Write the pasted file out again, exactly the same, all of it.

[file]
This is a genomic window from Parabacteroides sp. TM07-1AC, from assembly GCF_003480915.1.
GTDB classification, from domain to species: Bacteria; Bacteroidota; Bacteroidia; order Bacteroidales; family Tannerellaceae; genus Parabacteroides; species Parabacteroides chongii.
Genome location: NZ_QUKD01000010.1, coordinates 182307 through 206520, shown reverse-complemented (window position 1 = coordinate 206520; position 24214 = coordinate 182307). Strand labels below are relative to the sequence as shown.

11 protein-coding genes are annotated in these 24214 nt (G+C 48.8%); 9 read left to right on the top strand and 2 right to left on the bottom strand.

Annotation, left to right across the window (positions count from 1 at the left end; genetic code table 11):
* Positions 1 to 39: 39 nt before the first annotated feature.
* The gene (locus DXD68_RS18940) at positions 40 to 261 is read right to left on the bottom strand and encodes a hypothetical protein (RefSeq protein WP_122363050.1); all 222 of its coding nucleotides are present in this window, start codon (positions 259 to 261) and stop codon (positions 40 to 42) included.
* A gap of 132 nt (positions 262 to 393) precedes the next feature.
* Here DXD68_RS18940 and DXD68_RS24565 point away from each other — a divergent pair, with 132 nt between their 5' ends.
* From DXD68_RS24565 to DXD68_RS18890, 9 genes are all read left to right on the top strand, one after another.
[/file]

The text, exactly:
This is a genomic window from Parabacteroides sp. TM07-1AC, from assembly GCF_003480915.1.
GTDB classification, from domain to species: Bacteria; Bacteroidota; Bacteroidia; order Bacteroidales; family Tannerellaceae; genus Parabacteroides; species Parabacteroides chongii.
Genome location: NZ_QUKD01000010.1, coordinates 182307 through 206520, shown reverse-complemented (window position 1 = coordinate 206520; position 24214 = coordinate 182307). Strand labels below are relative to the sequence as shown.

11 protein-coding genes are annotated in these 24214 nt (G+C 48.8%); 9 read left to right on the top strand and 2 right to left on the bottom strand.

Annotation, left to right across the window (positions count from 1 at the left end; genetic code table 11):
* Positions 1 to 39: 39 nt before the first annotated feature.
* The gene (locus DXD68_RS18940) at positions 40 to 261 is read right to left on the bottom strand and encodes a hypothetical protein (RefSeq protein WP_122363050.1); all 222 of its coding nucleotides are present in this window, start codon (positions 259 to 261) and stop codon (positions 40 to 42) included.
* A gap of 132 nt (positions 262 to 393) precedes the next feature.
* Here DXD68_RS18940 and DXD68_RS24565 point away from each other — a divergent pair, with 132 nt between their 5' ends.
* From DXD68_RS24565 to DXD68_RS18890, 9 genes are all read left to right on the top strand, one after another.